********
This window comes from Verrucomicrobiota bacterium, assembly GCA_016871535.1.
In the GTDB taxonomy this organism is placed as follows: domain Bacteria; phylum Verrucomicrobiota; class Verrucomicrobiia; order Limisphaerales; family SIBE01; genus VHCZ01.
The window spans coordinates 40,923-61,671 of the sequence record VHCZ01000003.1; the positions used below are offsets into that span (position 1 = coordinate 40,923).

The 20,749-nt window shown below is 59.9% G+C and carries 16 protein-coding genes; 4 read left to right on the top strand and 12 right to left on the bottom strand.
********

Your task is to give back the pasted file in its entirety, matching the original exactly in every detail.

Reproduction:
This window comes from Verrucomicrobiota bacterium, assembly GCA_016871535.1.
In the GTDB taxonomy this organism is placed as follows: domain Bacteria; phylum Verrucomicrobiota; class Verrucomicrobiia; order Limisphaerales; family SIBE01; genus VHCZ01.
The window spans coordinates 40,923-61,671 of the sequence record VHCZ01000003.1; the positions used below are offsets into that span (position 1 = coordinate 40,923).

The 20,749-nt window shown below is 59.9% G+C and carries 16 protein-coding genes; 4 read left to right on the top strand and 12 right to left on the bottom strand.